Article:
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    #1

    be after subject

    Hi,


    I couldn't remember any sentence but I do remember that sometimes "be" is used soon after the subject. Can you please explain when one should use it?

  1. Piscean's Avatar
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    #2

    Re: be after subject

    I want to be rich.

    The word 'be' is the third word after the subject. Is that what you were thinking of?

  2. Matthew Wai's Avatar
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    #3

    Re: be after subject

    I think 'be' is the second word after the subject in 'I will be rich', but I am not a teacher.

  3. Piscean's Avatar
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    #4

    Re: be after subject

    Quote Originally Posted by Matthew Wai View Post
    I think 'be' is the second word after the subject in 'I will be rich', but I am not a teacher.
    I don't think you need to state that you are not a teacher when you state something that is obviously true.

  4. engee30's Avatar
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    #5

    Re: be after subject

    Quote Originally Posted by Untaught88 View Post
    Hi,


    I couldn't remember any sentence but I do remember that sometimes "be" is used soon after the subject. Can you please explain when one should use it?
    You must have seen examples with past subjunctives, as in:
    If he be found not guilty, the victim will definitely feel unsafe for their life.

    Such use sounds very stiff, so it's best to avoid it in everyday speech and use the indicative:
    If he is found not guilty, the victim will definitely feel unsafe for their life.

  5. Piscean's Avatar
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    #6

    Re: be after subject

    Quote Originally Posted by engee30 View Post
    You must have seen examples with past subjunctives, as in:
    If he be found not guilty, the victim will definitely feel unsafe for their life.
    'Be' is a present subjunctive form. The past subjunctive form of the verb is 'were'.

  6. engee30's Avatar
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    #7

    Re: be after subject

    I stand corrected.

  7. Matthew Wai's Avatar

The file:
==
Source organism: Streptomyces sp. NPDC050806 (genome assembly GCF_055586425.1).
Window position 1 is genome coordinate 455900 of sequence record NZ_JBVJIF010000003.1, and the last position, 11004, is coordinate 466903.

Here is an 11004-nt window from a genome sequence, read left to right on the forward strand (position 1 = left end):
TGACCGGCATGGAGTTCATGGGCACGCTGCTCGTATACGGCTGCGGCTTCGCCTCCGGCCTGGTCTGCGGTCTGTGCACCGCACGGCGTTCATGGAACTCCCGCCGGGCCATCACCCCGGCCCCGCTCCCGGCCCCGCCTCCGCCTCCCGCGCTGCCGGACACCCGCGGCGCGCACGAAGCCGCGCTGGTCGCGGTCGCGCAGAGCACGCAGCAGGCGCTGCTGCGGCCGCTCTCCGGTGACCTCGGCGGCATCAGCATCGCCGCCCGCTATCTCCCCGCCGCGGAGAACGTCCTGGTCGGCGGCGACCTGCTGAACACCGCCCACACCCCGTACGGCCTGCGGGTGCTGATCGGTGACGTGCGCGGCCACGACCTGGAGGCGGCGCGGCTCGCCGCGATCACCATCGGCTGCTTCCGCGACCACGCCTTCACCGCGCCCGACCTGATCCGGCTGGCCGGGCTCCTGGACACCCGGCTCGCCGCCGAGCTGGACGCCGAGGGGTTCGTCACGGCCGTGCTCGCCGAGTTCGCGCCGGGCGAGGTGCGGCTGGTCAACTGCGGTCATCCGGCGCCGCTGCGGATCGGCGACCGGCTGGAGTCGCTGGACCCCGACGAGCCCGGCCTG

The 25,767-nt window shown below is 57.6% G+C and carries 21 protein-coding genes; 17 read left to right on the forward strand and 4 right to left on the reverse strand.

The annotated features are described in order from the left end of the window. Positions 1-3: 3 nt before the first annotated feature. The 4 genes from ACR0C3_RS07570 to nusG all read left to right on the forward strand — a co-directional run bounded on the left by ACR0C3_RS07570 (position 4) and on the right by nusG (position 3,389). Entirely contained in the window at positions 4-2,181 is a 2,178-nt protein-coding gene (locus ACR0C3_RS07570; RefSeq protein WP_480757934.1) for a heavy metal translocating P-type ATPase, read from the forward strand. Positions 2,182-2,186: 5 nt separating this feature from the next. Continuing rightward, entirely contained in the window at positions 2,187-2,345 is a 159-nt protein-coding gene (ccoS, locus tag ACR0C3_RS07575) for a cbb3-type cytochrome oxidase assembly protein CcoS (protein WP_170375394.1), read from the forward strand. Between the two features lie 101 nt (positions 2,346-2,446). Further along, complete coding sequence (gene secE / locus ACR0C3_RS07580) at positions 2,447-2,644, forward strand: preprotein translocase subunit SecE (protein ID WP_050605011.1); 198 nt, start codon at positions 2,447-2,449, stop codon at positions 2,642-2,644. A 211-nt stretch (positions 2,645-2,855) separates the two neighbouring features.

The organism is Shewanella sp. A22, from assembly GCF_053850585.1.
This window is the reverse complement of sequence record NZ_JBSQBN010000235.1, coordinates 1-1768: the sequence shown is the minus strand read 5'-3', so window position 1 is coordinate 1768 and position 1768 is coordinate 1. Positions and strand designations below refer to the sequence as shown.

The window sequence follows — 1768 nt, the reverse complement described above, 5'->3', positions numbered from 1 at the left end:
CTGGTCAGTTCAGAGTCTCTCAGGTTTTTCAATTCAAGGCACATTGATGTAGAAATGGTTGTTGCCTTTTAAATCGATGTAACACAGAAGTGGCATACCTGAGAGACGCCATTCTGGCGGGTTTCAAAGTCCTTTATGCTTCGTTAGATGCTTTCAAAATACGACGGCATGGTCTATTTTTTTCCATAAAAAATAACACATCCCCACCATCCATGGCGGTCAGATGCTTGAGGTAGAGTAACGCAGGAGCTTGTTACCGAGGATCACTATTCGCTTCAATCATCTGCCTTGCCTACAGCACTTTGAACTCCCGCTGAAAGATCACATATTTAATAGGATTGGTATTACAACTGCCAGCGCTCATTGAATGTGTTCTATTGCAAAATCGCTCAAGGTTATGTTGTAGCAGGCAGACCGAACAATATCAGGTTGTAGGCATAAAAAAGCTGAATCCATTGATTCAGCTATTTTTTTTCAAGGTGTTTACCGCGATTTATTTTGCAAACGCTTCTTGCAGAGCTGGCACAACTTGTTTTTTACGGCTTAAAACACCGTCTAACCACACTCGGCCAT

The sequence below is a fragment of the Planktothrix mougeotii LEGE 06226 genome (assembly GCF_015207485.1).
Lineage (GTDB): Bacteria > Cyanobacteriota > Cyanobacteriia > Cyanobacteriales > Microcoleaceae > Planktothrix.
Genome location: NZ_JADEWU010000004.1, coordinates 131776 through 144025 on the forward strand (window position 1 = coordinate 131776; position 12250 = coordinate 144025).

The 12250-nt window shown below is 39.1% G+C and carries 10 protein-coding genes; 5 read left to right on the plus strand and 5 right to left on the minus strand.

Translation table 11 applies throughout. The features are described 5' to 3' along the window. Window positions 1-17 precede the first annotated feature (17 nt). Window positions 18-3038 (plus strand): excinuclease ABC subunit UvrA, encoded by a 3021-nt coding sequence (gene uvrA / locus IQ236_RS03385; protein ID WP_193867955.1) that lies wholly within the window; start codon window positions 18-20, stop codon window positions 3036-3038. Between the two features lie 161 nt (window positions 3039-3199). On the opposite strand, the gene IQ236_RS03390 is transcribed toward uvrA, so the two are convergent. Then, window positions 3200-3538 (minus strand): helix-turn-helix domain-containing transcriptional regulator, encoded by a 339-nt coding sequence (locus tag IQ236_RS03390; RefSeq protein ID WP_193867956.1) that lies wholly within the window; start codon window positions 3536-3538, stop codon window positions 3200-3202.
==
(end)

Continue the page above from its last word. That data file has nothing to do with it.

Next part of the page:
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    #8

    Re: be after subject

    Quote Originally Posted by engee30 View Post
    If he be found not guilty, the victim will definitely feel unsafe for their life.
    I doubt it is correct to use the present subjunctive in an if-clause, but I am not a teacher.
    I think the present subjunctive should be used in a sentence like 'It is desirable that he be found guilty'.

    Quote Originally Posted by Piscean View Post
    I don't think you need to state that you are not a teacher when you state something that is obviously true.
    I think it is safe to state it whether it is necessary or not, and I have already got used to it. I hope you don't mind.
    Also, what a learner considers true might be considered false by a teacher.

  8. engee30's Avatar
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    #9

    Re: be after subject

    Quote Originally Posted by Matthew Wai View Post
    I doubt it is correct to use the present subjunctive in an if-clause, but I am not a teacher.
    I think the present subjunctive should be used in a sentence like 'It is desirable that he be found guilty'.
    Be assured, Matthew, that it is correct, but extremely rare to find these days.
    Your sentence is another fine example of a present subjunctive form used in the clause.

  9. Piscean's Avatar
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    #10

    Re: be after subject

    Quote Originally Posted by Matthew Wai View Post
    I
    I think the present subjunctive should be used in a sentence like 'It is desirable that he be found guilty'.
    As engee has said, that is correct. However, the indicative in that sentence would be far more common in BrE these days.

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